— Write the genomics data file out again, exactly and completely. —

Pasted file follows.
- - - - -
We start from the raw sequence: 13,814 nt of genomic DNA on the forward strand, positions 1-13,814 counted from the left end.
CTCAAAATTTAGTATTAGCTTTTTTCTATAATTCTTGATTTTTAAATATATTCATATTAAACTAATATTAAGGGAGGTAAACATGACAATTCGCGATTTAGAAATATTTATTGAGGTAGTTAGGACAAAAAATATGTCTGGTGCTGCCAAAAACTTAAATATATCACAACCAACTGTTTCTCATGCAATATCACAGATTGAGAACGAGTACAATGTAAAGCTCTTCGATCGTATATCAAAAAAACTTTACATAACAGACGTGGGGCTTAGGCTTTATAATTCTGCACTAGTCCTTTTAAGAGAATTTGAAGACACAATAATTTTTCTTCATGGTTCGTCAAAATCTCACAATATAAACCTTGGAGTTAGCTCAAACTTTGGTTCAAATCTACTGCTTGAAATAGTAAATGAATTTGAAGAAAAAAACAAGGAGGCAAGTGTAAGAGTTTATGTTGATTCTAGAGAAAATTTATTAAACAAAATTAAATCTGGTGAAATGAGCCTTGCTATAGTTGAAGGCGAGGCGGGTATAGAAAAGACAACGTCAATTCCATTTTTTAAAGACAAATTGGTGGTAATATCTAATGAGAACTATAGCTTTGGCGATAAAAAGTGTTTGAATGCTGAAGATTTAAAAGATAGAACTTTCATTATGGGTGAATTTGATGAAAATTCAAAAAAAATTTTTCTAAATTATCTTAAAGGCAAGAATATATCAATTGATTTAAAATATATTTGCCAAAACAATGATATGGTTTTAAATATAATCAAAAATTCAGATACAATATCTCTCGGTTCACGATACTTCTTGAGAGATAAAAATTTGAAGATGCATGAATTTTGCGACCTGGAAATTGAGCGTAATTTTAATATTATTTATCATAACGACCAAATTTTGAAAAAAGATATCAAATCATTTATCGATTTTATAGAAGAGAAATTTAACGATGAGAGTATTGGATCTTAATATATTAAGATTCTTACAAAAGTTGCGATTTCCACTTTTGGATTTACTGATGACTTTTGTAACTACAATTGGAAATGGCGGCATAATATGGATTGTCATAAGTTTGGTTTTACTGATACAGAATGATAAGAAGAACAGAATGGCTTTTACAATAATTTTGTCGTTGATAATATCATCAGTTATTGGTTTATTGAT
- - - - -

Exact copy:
We start from the raw sequence: 13,814 nt of genomic DNA on the forward strand, positions 1-13,814 counted from the left end.
CTCAAAATTTAGTATTAGCTTTTTTCTATAATTCTTGATTTTTAAATATATTCATATTAAACTAATATTAAGGGAGGTAAACATGACAATTCGCGATTTAGAAATATTTATTGAGGTAGTTAGGACAAAAAATATGTCTGGTGCTGCCAAAAACTTAAATATATCACAACCAACTGTTTCTCATGCAATATCACAGATTGAGAACGAGTACAATGTAAAGCTCTTCGATCGTATATCAAAAAAACTTTACATAACAGACGTGGGGCTTAGGCTTTATAATTCTGCACTAGTCCTTTTAAGAGAATTTGAAGACACAATAATTTTTCTTCATGGTTCGTCAAAATCTCACAATATAAACCTTGGAGTTAGCTCAAACTTTGGTTCAAATCTACTGCTTGAAATAGTAAATGAATTTGAAGAAAAAAACAAGGAGGCAAGTGTAAGAGTTTATGTTGATTCTAGAGAAAATTTATTAAACAAAATTAAATCTGGTGAAATGAGCCTTGCTATAGTTGAAGGCGAGGCGGGTATAGAAAAGACAACGTCAATTCCATTTTTTAAAGACAAATTGGTGGTAATATCTAATGAGAACTATAGCTTTGGCGATAAAAAGTGTTTGAATGCTGAAGATTTAAAAGATAGAACTTTCATTATGGGTGAATTTGATGAAAATTCAAAAAAAATTTTTCTAAATTATCTTAAAGGCAAGAATATATCAATTGATTTAAAATATATTTGCCAAAACAATGATATGGTTTTAAATATAATCAAAAATTCAGATACAATATCTCTCGGTTCACGATACTTCTTGAGAGATAAAAATTTGAAGATGCATGAATTTTGCGACCTGGAAATTGAGCGTAATTTTAATATTATTTATCATAACGACCAAATTTTGAAAAAAGATATCAAATCATTTATCGATTTTATAGAAGAGAAATTTAACGATGAGAGTATTGGATCTTAATATATTAAGATTCTTACAAAAGTTGCGATTTCCACTTTTGGATTTACTGATGACTTTTGTAACTACAATTGGAAATGGCGGCATAATATGGATTGTCATAAGTTTGGTTTTACTGATACAGAATGATAAGAAGAACAGAATGGCTTTTACAATAATTTTGTCGTTGATAATATCATCAGTTATTGGTTTATTGAT